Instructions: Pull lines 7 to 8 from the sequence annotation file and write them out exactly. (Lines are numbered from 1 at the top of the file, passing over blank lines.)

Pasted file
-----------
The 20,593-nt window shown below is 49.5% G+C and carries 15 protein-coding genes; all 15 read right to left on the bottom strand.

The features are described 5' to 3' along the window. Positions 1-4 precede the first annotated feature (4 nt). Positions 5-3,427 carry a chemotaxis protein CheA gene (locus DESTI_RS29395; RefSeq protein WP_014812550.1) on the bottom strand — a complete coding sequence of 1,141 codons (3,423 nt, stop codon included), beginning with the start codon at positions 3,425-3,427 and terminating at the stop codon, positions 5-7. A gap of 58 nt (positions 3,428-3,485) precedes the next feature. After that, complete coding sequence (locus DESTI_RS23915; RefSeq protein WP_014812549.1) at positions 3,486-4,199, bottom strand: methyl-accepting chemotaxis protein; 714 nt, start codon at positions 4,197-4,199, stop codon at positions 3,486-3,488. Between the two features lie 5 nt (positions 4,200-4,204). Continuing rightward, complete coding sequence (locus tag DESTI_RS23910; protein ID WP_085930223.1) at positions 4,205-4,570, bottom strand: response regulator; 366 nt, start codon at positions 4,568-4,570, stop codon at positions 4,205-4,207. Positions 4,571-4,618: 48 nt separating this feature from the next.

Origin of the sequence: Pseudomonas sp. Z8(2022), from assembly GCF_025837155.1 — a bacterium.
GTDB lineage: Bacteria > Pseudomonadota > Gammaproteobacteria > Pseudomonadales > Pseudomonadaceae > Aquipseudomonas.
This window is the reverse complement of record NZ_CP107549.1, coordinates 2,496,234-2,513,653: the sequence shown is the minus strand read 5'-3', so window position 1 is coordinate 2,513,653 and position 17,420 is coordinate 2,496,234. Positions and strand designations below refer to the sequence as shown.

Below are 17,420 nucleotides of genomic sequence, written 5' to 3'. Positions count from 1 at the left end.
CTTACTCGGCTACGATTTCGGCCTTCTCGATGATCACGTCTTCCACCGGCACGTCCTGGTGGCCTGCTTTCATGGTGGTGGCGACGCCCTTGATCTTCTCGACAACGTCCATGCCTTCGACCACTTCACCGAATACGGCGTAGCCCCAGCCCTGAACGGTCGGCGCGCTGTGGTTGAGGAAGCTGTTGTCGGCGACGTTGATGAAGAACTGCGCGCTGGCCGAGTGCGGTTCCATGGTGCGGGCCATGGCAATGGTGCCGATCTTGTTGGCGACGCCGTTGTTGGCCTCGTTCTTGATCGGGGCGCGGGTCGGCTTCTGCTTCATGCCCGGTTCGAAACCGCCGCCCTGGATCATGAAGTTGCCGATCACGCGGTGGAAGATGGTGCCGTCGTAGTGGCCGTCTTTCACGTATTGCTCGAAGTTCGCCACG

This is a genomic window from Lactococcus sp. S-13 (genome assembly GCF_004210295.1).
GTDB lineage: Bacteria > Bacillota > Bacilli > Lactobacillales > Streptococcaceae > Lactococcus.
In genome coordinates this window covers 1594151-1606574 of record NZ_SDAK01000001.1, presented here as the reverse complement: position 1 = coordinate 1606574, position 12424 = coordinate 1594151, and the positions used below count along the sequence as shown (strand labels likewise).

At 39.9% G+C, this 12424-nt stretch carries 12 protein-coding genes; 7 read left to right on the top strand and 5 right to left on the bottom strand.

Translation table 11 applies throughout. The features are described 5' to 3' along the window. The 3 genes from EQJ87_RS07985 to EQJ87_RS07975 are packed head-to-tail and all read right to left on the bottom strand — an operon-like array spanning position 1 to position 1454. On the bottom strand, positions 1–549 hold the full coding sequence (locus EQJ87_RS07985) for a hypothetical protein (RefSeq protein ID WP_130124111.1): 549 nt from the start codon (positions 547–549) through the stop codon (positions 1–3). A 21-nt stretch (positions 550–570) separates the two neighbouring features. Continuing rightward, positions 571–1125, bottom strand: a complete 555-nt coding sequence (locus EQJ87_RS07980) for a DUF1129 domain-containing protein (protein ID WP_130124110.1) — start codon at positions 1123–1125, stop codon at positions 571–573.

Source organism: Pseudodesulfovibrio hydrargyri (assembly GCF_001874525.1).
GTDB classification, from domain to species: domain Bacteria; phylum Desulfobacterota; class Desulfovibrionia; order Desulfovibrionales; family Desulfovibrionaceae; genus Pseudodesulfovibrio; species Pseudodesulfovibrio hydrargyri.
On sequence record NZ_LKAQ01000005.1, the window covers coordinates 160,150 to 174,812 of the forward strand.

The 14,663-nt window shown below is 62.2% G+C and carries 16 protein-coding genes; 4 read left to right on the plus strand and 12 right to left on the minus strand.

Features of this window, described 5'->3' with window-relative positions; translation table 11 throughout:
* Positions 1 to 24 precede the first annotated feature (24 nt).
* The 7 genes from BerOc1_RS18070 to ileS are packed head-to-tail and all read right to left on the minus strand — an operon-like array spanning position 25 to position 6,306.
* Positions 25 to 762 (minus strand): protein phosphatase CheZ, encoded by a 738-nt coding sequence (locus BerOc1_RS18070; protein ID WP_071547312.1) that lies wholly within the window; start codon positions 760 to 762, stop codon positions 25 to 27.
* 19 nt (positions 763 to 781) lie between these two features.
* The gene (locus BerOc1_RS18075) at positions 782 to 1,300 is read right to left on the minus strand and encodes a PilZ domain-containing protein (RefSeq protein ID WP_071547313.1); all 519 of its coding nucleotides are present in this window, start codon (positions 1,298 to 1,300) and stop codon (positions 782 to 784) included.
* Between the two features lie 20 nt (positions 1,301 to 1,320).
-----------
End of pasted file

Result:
CTTACTCGGCTACGATTTCGGCCTTCTCGATGATCACGTCTTCCACCGGCACGTCCTGGTGGCCTGCTTTCATGGTGGTGGCGACGCCCTTGATCTTCTCGACAACGTCCATGCCTTCGACCACTTCACCGAATACGGCGTAGCCCCAGCCCTGAACGGTCGGCGCGCTGTGGTTGAGGAAGCTGTTGTCGGCGACGTTGATGAAGAACTGCGCGCTGGCCGAGTGCGGTTCCATGGTGCGGGCCATGGCAATGGTGCCGATCTTGTTGGCGACGCCGTTGTTGGCCTCGTTCTTGATCGGGGCGCGGGTCGGCTTCTGCTTCATGCCCGGTTCGAAACCGCCGCCCTGGATCATGAAGTTGCCGATCACGCGGTGGAAGATGGTGCCGTCGTAGTGGCCGTCTTTCACGTATTGCTCGAAGTTCGCCACG

This is a genomic window from Lactococcus sp. S-13 (genome assembly GCF_004210295.1).